CST has been reported to have 100% 5-year patency in 108 patients.11 Claudio et al12 reviewed 511 patients who underwent CST from 1966 to 2000 and reported that patency rate was 98% and the rate of symptom relief was 99% at a mean follow-up of 5 years. Endovascular stenting seems to be considerably less durable than CST, because a 3-year patency rate of 78% to 82.7% and a 5-year patency rate of 67% have been reported.13,14 Berguer et al15 reviewed 218 patients undergoing CVT and reported that the 5-year patency rate was 80% and the protection rate from stroke was 97%. An investigation involving 73 patients indicated that the 5-year patency rate was 87.3% after endovascular treatment of vertebral artery stenosis.16 Therefore, CST and CVT are safe and effective procedures associated with low risks and good long-term results.
More recently, less invasive endovascular techniques, including balloon angioplasty and intraluminal stenting, have become the first-line modalities for subclavian or vertebral artery lesions. When endovascular treatment is unsuccessful or impossible, CST or CVT should be emphasized as the primary or remedial modality for subclavian or vertebral revascularization. Beyond traditional indications for occlusive disease, CST is increasingly performed to allow for left subclavian artery revascularization in the setting of thoracic endovascular aortic repair (TEVAR).17 Endovascular embolization for posterior circulation aneurysms is occasionally prohibited by proximal vertebral artery occlusion or vessel tortuosity. CVT is a safe and efficacious technique providing a conduit for endovascular access to the posterior circulation.18 Moreover, an open surgical procedure carries better long-term durability and should be the preferred approach in low-risk patients.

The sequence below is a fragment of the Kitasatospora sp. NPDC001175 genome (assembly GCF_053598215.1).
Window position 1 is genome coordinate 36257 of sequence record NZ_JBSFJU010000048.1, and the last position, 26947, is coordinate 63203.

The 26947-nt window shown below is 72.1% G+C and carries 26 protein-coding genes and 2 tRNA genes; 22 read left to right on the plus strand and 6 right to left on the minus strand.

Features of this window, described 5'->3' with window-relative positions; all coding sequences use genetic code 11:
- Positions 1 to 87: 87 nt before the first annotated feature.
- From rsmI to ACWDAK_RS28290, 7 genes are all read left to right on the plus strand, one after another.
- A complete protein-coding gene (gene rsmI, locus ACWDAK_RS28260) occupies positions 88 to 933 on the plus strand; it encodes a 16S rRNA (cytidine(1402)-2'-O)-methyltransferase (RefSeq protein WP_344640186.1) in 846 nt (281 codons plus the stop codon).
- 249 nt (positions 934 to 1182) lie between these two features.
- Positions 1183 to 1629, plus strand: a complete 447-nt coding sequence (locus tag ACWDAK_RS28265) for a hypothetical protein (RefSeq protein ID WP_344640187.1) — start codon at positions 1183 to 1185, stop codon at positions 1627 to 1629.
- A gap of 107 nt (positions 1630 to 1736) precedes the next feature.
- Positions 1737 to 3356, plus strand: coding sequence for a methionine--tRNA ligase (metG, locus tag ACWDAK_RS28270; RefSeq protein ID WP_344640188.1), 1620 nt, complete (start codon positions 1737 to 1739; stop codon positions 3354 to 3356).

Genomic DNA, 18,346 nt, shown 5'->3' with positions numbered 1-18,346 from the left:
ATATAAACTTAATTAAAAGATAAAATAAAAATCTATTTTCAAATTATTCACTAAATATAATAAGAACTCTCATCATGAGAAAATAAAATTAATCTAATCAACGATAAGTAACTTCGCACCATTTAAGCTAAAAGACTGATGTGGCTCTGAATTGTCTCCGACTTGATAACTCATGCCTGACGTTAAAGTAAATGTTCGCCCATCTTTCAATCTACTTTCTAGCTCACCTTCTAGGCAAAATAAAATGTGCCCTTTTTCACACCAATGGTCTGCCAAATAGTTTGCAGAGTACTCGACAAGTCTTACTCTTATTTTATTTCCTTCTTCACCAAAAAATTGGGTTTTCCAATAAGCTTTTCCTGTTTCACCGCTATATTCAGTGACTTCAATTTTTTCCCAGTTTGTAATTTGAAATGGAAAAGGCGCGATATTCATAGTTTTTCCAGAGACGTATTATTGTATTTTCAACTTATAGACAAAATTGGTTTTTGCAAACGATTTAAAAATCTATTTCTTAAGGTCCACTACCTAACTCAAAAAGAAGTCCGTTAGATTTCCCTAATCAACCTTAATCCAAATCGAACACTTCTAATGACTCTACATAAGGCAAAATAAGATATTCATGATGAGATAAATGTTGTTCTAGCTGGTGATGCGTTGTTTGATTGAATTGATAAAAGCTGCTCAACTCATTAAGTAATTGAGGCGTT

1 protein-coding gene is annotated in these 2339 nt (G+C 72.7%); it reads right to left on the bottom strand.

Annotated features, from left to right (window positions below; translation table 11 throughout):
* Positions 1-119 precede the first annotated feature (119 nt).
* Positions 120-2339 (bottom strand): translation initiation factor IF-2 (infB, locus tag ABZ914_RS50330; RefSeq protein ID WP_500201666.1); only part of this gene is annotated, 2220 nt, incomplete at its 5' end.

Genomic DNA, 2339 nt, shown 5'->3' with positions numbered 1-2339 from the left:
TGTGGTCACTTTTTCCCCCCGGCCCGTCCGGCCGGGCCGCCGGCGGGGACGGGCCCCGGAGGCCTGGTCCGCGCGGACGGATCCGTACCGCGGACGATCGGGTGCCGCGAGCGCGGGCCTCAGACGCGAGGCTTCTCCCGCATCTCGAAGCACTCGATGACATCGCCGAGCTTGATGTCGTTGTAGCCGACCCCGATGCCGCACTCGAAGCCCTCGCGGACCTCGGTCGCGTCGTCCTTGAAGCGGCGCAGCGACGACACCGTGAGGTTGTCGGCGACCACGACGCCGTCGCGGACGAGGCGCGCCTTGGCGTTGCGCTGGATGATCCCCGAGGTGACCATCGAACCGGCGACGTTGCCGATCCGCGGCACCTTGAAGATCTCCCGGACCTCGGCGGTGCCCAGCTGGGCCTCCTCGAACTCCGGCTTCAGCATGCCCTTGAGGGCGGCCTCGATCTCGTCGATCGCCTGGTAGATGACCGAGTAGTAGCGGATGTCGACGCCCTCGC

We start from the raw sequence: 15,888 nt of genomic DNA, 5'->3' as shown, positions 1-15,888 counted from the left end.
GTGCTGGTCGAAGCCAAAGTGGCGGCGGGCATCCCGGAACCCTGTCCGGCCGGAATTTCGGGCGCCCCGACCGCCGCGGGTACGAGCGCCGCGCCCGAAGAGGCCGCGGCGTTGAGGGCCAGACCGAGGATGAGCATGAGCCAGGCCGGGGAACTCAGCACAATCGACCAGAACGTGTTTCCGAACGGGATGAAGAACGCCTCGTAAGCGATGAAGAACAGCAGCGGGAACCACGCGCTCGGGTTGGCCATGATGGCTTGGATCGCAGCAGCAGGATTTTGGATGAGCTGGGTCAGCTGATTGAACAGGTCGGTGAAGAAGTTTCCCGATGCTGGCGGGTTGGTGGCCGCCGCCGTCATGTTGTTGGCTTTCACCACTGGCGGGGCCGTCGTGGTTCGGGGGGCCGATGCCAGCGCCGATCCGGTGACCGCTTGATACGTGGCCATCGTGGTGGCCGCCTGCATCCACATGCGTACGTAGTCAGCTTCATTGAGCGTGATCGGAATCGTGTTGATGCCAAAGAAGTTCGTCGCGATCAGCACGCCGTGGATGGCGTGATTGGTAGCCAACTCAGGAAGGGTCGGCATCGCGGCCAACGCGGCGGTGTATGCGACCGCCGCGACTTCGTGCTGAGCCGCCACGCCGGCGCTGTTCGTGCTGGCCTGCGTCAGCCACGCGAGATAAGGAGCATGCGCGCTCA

Endovascular therapy for subclavian or vertebral artery disease has become the first-line medical modality during the last few years. Open surgical procedures, including CST or CVT, are the preferred remedial methods of revascularization for patients with failed or unfeasible endovascular treatment.
This work was supported by the National Natural Sciences Foundation of China (Grant 81770277).